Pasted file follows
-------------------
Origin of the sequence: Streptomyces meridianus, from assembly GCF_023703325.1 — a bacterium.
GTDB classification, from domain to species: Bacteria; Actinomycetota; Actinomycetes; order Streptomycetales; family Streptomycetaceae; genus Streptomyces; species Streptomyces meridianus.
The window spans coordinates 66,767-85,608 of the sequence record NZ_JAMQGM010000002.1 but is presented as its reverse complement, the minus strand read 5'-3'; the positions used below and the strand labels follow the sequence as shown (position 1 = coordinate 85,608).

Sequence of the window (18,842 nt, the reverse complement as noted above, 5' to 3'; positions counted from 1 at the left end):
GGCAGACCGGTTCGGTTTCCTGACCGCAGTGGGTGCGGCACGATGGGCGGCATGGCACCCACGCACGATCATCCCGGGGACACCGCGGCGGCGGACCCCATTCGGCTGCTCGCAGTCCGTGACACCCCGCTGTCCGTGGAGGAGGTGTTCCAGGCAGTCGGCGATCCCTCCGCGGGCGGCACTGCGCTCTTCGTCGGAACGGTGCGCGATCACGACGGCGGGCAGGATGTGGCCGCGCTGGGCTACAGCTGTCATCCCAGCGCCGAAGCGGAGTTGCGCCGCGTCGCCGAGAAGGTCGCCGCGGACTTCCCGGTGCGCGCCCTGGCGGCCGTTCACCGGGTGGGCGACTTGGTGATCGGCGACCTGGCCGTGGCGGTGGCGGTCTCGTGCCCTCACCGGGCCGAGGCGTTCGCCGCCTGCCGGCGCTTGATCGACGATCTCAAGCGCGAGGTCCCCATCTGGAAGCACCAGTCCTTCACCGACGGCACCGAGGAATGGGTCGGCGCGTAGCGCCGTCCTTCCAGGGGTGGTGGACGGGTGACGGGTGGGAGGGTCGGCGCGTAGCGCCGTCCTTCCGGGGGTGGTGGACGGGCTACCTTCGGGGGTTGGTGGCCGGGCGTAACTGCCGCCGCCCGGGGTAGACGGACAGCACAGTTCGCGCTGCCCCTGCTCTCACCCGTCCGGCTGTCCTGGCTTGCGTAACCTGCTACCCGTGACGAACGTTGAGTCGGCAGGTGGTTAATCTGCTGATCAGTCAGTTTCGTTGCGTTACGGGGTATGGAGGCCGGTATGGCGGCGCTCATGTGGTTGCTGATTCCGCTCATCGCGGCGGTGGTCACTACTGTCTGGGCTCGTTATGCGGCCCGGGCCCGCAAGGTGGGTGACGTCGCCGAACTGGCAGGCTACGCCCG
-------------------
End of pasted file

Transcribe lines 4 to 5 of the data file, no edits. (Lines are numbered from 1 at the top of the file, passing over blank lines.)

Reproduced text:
Sequence of the window (18,842 nt, the reverse complement as noted above, 5' to 3'; positions counted from 1 at the left end):
GGCAGACCGGTTCGGTTTCCTGACCGCAGTGGGTGCGGCACGATGGGCGGCATGGCACCCACGCACGATCATCCCGGGGACACCGCGGCGGCGGACCCCATTCGGCTGCTCGCAGTCCGTGACACCCCGCTGTCCGTGGAGGAGGTGTTCCAGGCAGTCGGCGATCCCTCCGCGGGCGGCACTGCGCTCTTCGTCGGAACGGTGCGCGATCACGACGGCGGGCAGGATGTGGCCGCGCTGGGCTACAGCTGTCATCCCAGCGCCGAAGCGGAGTTGCGCCGCGTCGCCGAGAAGGTCGCCGCGGACTTCCCGGTGCGCGCCCTGGCGGCCGTTCACCGGGTGGGCGACTTGGTGATCGGCGACCTGGCCGTGGCGGTGGCGGTCTCGTGCCCTCACCGGGCCGAGGCGTTCGCCGCCTGCCGGCGCTTGATCGACGATCTCAAGCGCGAGGTCCCCATCTGGAAGCACCAGTCCTTCACCGACGGCACCGAGGAATGGGTCGGCGCGTAGCGCCGTCCTTCCAGGGGTGGTGGACGGGTGACGGGTGGGAGGGTCGGCGCGTAGCGCCGTCCTTCCGGGGGTGGTGGACGGGCTACCTTCGGGGGTTGGTGGCCGGGCGTAACTGCCGCCGCCCGGGGTAGACGGACAGCACAGTTCGCGCTGCCCCTGCTCTCACCCGTCCGGCTGTCCTGGCTTGCGTAACCTGCTACCCGTGACGAACGTTGAGTCGGCAGGTGGTTAATCTGCTGATCAGTCAGTTTCGTTGCGTTACGGGGTATGGAGGCCGGTATGGCGGCGCTCATGTGGTTGCTGATTCCGCTCATCGCGGCGGTGGTCACTACTGTCTGGGCTCGTTATGCGGCCCGGGCCCGCAAGGTGGGTGACGTCGCCGAACTGGCAGGCTACGCCCG